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Author Topic: Push on Flare Tool  (Read 1066 times)
luvrbus
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« on: March 26, 2014, 06:36:58 PM »

Any one have a push on flare tool for sale cheap ?
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oldmansax
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« Reply #1 on: March 27, 2014, 04:42:55 AM »

I wish I had bought one 40 years ago. Every time I needed one I always said to myself, " I'm NOT gonna spend that kind of money for something I'll never use again!" That really wasn't a good argument because I  have lots of tools I probably will never use again!   Sad Sad

TOM
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bevans6
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« Reply #2 on: March 27, 2014, 07:13:10 AM »

What is a push on flare tool?  I've never heard of that one...   Huh

Brian
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1980 MCI MC-5C, 8V-71T from a M-110 self propelled howitzer
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luvrbus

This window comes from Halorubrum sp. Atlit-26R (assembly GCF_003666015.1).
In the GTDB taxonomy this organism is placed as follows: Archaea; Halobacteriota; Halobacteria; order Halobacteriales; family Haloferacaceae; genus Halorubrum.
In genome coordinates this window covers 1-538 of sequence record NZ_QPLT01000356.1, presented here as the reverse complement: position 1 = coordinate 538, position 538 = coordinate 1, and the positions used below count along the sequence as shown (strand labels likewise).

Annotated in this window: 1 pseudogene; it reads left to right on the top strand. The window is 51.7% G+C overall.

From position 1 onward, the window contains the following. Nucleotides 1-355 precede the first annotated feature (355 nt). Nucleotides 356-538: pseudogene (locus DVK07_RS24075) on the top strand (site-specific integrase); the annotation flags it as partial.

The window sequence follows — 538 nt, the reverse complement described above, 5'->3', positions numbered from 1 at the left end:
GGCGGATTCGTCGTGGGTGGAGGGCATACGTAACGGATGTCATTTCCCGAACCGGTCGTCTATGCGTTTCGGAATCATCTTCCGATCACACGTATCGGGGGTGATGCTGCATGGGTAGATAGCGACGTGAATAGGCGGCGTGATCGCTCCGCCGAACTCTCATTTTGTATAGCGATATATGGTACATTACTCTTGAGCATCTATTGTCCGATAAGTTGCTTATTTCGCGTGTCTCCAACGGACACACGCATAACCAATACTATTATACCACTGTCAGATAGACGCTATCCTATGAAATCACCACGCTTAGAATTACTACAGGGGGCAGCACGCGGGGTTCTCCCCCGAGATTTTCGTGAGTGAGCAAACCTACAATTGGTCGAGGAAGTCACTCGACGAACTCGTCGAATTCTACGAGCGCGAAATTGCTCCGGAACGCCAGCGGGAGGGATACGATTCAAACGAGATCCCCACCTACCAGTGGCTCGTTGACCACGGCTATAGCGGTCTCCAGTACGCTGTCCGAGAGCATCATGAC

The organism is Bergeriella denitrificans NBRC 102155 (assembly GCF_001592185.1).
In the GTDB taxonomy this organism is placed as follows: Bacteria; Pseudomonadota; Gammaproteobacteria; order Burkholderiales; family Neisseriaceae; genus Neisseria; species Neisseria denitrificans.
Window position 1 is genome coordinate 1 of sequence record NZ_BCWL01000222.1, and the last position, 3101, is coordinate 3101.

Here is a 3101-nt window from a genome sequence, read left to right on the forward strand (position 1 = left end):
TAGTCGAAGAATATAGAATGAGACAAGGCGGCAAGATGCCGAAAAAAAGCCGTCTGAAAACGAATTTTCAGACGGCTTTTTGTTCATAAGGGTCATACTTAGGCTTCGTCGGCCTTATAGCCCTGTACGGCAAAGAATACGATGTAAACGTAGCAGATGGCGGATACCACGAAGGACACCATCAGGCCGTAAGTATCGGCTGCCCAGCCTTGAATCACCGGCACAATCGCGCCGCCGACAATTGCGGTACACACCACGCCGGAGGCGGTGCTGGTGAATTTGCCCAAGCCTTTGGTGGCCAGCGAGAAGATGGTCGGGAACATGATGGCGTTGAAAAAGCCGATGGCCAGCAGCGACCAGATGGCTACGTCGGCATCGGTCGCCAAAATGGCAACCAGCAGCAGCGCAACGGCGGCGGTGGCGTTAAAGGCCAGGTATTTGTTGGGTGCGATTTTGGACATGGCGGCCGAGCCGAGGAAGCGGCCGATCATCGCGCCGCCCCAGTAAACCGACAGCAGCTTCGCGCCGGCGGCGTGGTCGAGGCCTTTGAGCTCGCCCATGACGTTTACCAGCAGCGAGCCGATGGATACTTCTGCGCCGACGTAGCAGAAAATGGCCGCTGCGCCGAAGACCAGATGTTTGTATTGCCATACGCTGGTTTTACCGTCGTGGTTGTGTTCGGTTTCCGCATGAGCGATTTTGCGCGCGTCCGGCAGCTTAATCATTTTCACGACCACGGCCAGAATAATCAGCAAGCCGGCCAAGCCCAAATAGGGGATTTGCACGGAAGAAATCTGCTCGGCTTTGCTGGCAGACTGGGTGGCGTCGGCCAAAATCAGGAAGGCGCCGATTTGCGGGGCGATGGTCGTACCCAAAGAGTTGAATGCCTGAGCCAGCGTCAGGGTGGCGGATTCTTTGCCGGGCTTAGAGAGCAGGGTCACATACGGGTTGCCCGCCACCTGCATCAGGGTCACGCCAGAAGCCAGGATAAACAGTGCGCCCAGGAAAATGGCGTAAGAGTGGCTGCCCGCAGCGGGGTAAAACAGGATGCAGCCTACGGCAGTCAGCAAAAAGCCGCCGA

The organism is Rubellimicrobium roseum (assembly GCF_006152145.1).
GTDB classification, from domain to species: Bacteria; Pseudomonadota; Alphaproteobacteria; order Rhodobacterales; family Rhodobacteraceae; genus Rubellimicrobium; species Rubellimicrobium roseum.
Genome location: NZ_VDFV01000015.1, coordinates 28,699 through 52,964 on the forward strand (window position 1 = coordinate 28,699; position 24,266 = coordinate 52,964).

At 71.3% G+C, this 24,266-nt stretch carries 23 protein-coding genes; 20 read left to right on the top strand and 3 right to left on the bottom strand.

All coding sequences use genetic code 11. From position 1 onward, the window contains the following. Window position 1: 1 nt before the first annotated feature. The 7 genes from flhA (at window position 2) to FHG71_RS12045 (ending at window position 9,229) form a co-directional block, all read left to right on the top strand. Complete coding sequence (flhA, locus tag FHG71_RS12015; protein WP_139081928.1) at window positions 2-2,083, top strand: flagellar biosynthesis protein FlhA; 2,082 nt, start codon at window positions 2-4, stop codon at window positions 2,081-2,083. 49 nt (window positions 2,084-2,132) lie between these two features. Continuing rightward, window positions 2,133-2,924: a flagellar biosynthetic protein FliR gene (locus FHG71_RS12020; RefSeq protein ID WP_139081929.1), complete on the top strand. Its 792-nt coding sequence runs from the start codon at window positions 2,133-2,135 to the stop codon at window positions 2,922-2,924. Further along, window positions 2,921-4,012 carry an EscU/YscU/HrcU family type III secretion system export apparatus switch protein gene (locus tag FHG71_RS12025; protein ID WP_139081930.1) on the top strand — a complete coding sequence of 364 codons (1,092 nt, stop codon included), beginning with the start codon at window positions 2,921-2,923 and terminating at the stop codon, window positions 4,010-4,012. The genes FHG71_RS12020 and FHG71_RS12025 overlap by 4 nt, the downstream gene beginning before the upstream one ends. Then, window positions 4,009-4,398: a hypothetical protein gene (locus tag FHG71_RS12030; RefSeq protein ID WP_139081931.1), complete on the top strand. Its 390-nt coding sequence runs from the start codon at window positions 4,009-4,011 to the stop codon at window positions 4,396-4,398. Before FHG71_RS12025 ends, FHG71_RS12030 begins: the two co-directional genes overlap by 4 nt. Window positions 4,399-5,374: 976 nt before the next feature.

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« Reply #3 on: March 27, 2014, 07:38:48 AM »

You see the hump one pushes a gas line over on a steel line or a ac line with a o-ring that is what it is for
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Red Rider
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« Reply #4 on: March 27, 2014, 10:29:16 AM »

Clifford:

You are the only person I know that has tools buried under other tools, weather they be in rollaways or on benches. Thanks again for letting me use so many of those tools.
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Mike AKA; Red Rider 4106-1885
luvrbus
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« Reply #5 on: March 27, 2014, 12:18:59 PM »

Your welcome Mikey a person can never have to many 9/16 for Dan  Grin
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bobofthenorth
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« Reply #6 on: March 27, 2014, 01:52:09 PM »

I'm glad you asked Brian.  I figured probably everybody else knew and I was just too stupid to know what it was.

R.J.(Bob) Evans
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R.J.(Bob) Evans
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Dave5Cs
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« Reply #7 on: March 27, 2014, 03:27:47 PM »

Always wondered how they made those. Now we know and can borrow Cliffords , LOL Shocked

Dave
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Lee Bradley
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« Reply #8 on: March 27, 2014, 04:16:50 PM »

Are we talking about on of these?

http://aircraftproducts.wicksaircraft.com/item/tubing-aircraft-tools/tube-beading-kit/ap145?
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chessie4905
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« Reply #9 on: March 27, 2014, 04:48:25 PM »